When Alex Smith was good Sunday, he was very good. When he was bad, well, he was bad enough to finish with only the 24th-best QBR score for Week 4.
The San Francisco 49ers quarterback posted a 99.8 QBR during the third quarter of his team's memorable comeback victory at Philadelphia in Week 4. It was the second-best quarter for a quarterback Sunday and enough, with a huge fumble recovery from the 49ers' defense, for the 49ers to prevail 24-23.
But that one quarter and the 49ers' ultimate victory could not prevent Smith from finishing with a 28.7 QBR overall. That is partly because running backs Kendall Hunter and Frank Gore scored the pivotal touchdowns late in the game, whereas Smith's touchdown passes came when the 49ers were still trailing by wider margins.
QBR measures performance in part by taking into account win probability from play to play. The plays that improve win probability the most impact QBR scores far more than similar plays in less critical situations.
For example, Smith's scoring pass to Josh Morgan with 7:20 left in the third quarter improved the 49ers' win probability from 2.9 percent to 6.3 percent, based on how similar plays in similar situations have affected outcomes previously. The probability improved from 12.2 percent to 19.1 percent with Smith's scoring pass to Vernon Davis later in the quarter.
The touchdowns from Hunter and Gore each improved the 49ers' chances by more than 10 percent, but the 49ers' win probability still stood at only 51.1 percent after Gore's touchdown.
"This gave the 49ers the lead, but still left three minutes for the Eagles, who needed only a field goal to win," Albert Larcada of the ESPN analytics team explained. "Jeremy Maclin’s fumble sent the 49ers' win probability from 39.7 percent to 74.9 percent, by far the biggest swing in the game. Obviously, Alex Smith had nothing to do with that swing."
After the Maclin fumble, Gore ran the ball five times as the 49ers put away the game. Smith completed 4 of 8 passes for 22 yards and no first downs with a sack in the fourth quarter, costing his team about one expected point.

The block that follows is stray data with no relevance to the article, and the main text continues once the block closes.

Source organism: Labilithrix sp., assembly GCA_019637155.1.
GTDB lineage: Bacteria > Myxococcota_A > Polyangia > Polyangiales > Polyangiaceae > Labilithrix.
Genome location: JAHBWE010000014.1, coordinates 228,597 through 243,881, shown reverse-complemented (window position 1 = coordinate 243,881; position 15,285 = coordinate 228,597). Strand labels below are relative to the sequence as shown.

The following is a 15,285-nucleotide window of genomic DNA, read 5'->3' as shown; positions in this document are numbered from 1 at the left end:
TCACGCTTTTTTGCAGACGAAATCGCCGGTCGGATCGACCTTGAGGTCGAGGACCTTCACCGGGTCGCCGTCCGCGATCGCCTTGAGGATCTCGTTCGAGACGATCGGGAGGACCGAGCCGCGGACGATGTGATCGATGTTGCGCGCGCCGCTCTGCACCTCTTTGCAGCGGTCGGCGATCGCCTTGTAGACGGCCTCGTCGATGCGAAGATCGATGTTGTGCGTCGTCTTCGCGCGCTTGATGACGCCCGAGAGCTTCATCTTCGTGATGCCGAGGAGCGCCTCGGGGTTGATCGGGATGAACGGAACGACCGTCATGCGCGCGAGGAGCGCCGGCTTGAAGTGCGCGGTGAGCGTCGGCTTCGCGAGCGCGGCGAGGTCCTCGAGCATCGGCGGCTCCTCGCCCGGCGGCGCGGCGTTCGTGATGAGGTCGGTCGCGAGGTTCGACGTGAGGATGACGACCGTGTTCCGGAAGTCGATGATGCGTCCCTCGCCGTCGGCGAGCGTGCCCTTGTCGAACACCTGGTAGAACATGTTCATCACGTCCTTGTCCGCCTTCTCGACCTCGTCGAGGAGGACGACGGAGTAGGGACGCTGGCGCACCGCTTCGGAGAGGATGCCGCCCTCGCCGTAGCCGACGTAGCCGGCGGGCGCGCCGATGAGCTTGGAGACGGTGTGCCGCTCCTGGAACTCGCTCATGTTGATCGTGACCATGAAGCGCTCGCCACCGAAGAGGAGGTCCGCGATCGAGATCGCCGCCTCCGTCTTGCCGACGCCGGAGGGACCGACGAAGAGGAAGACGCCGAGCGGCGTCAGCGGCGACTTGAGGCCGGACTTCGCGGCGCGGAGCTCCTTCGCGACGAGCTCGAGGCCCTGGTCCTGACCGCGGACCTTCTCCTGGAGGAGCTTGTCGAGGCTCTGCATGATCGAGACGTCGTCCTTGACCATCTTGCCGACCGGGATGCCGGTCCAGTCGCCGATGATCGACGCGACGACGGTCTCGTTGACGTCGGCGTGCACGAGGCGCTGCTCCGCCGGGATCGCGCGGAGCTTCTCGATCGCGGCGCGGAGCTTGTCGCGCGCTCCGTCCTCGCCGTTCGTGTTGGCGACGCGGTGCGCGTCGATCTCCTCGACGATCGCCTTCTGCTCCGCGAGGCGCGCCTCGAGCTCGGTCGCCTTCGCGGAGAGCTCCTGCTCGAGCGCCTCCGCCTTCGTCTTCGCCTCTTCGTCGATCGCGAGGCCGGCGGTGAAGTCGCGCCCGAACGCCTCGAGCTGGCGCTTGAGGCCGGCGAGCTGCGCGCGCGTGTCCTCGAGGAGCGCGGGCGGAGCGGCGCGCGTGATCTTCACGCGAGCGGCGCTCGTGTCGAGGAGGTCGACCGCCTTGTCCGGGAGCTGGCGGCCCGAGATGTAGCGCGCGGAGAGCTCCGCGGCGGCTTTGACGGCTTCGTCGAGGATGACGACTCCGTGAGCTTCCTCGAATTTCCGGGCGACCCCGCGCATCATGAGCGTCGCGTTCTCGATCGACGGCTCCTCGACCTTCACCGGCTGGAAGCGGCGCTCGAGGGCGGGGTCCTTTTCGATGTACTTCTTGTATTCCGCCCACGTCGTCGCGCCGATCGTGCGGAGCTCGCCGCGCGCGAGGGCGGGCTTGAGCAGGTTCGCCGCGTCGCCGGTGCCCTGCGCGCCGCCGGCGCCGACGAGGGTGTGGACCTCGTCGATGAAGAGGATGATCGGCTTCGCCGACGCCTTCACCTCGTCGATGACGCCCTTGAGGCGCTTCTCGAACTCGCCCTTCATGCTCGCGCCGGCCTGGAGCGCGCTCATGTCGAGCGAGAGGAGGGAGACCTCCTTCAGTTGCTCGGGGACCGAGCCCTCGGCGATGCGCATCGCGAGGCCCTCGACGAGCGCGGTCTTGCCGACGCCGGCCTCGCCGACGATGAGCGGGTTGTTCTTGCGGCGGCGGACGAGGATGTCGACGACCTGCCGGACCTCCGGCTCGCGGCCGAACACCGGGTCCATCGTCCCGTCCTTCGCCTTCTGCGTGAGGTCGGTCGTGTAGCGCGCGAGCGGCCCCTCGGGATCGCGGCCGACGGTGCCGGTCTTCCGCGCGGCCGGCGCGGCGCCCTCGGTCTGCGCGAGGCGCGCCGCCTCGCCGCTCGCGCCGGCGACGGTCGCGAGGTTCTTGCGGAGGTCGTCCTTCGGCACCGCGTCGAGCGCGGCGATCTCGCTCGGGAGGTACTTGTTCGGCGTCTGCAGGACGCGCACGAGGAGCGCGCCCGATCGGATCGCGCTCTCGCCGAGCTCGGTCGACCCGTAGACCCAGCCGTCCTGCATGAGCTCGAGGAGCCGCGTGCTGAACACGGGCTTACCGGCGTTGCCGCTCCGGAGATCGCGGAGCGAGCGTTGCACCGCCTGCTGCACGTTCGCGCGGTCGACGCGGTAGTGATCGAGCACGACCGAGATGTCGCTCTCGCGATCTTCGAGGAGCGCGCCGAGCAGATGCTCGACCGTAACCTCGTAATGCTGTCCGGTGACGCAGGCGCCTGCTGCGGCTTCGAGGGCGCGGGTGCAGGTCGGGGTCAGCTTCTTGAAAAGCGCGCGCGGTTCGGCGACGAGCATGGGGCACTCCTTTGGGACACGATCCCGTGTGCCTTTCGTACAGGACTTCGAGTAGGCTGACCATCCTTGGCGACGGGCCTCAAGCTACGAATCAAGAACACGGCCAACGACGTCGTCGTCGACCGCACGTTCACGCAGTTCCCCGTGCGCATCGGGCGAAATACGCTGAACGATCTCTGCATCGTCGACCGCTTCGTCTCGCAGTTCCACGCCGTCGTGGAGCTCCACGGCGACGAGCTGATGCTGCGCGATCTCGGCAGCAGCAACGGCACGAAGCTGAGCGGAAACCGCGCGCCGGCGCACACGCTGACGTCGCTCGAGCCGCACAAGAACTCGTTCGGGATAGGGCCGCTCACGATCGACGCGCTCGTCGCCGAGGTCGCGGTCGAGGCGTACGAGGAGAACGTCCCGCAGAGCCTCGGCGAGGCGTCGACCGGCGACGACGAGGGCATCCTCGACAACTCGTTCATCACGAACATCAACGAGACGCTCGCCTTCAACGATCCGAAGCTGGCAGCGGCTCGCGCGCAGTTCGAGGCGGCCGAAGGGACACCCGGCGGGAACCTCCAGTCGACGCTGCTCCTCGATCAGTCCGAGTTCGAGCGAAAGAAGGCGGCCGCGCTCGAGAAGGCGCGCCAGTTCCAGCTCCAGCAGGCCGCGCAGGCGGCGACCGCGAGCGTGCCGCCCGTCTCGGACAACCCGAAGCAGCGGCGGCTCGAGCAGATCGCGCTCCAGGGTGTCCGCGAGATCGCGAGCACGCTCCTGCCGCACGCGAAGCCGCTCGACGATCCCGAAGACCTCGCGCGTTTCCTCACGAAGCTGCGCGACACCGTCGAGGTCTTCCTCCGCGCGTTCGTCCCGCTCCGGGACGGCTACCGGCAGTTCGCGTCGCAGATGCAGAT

"So, essentially, Smith started the 49ers' comeback with a great third quarter, but that was only enough to get the 49ers to roughly a 20 percent win probability," Larcada said. "From there, Smith had very little to do with the 20 percent becoming 100 percent."
Agree or disagree? I'll be disappointed if no one writes a passionate response claiming they do not care. My take: Smith played better when the score was lopsided than when it was close, and QBR sniffed this out, as intended. But Smith's QBR takes nothing away from a memorable victory. He had his moments during a highly satisfying team victory, and he should enjoy it.
Quick thoughts on why NFC West passers graded out as they did by Total QBR in Week 4, with NFL passer ratings in parenthesis as a reference point:
Tarvaris Jackson, Seattle Seahawks (68.2 QBR, 96.3 NFL rating): Jackson completed 25 of 38 passes for 319 yards with three touchdowns and two interceptions. Jackson took no sacks and that was a critical factor in helping Jackson score easily his highest QBR of the season. The Falcons didn't get pressure. The Seahawks responded by spreading the field and trusting Jackson to a degree they had not trusted him, in part out of necessity after falling behind. This was a tremendous performance from Jackson. He made good use of an improved group of targets, including rookie Doug Baldwin.
Kevin Kolb, Arizona Cardinals (32.0 QBR, 67.9 NFL rating): Kolb completed 20 of 34 passes 237 yards with no touchdowns and one interception. Kolb took four sacks and lost a fumble. Sacks continue to work against him in the QBR rankings. The Cardinals also struggled on third down, converting only three times in 12 chances. Unlike recent performances, Kolb didn't have touchdown plays on his side to mitigate the negatives.
Alex Smith, 49ers (28.7 QBR, 112.1 NFL rating): Smith completed 21 of 33 passes for 291 yards with two touchdowns and no interceptions. He took three sacks and fumbled twice, losing one. This was the most memorable and significant victory of Smith's career by just about any measure. He completed all nine attempts in the third quarter and played a big role in getting the 49ers going, even if he didn't make the critical plays to win. QBR said this performance was better than only 28.7 percent of quarterback performances since 2008. That's a tough sell even if the math holds up.
Sam Bradford, St. Louis Rams (12.8 QBR, 64.5 NFL rating): Bradford completed 20 of 43 passes for 164 yards with one touchdown and no interceptions. He took seven sacks, averaged 3.8 yards per attempt, lost a fumble and never scrambled one week after suffering a toe injury against Baltimore. Bradford appears overwhelmed at the moment. The Rams' new offense asks him to give receivers additional time to get open, but with protection issues persisting and receivers too often appearing covered, Bradford appears to have few viable options. And when he does deliver throws accurately, receivers are dropping them too frequently. At this point, the Rams are risking longer-term damage to their quarterback. Something must change.
Teams with higher QBRs than their opponents went 11-4 (.733) in Week 4. Carolina, Philadelphia, Dallas and Buffalo lost despite higher QBRs.
Teams with higher QBRs are 51-12 (.810) this season. Teams with higher NFL passer ratings are 45-18 (.714).